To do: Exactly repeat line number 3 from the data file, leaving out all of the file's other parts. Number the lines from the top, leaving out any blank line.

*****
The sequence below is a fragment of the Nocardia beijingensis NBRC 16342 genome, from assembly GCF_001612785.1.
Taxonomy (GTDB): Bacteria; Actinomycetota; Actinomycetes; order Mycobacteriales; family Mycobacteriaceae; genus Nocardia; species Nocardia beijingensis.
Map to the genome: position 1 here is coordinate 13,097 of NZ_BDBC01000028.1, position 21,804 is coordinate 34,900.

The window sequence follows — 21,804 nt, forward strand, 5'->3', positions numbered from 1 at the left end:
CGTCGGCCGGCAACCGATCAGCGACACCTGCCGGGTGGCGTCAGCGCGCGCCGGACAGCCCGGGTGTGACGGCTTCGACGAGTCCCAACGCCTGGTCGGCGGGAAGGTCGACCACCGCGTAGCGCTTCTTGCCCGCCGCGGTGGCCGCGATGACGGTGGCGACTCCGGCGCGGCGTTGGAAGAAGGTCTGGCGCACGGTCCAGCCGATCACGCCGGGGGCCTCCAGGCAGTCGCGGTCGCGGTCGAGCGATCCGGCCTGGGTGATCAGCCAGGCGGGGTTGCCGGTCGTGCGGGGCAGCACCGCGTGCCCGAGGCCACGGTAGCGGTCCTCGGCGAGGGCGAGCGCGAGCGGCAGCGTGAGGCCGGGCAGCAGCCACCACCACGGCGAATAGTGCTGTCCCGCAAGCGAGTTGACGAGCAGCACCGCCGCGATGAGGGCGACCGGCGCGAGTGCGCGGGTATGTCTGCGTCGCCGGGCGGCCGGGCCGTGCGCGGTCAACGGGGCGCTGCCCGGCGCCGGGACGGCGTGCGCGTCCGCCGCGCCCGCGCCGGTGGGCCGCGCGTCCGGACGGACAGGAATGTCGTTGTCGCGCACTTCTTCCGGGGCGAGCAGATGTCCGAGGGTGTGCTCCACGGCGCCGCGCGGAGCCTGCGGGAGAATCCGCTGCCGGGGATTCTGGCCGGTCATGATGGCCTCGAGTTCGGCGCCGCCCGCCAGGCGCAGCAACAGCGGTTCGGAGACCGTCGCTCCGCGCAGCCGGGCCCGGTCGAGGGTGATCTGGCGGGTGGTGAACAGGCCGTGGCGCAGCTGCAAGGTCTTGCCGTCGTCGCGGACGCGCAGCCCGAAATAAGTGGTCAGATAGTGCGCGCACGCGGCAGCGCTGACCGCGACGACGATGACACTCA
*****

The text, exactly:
Map to the genome: position 1 here is coordinate 13,097 of NZ_BDBC01000028.1, position 21,804 is coordinate 34,900.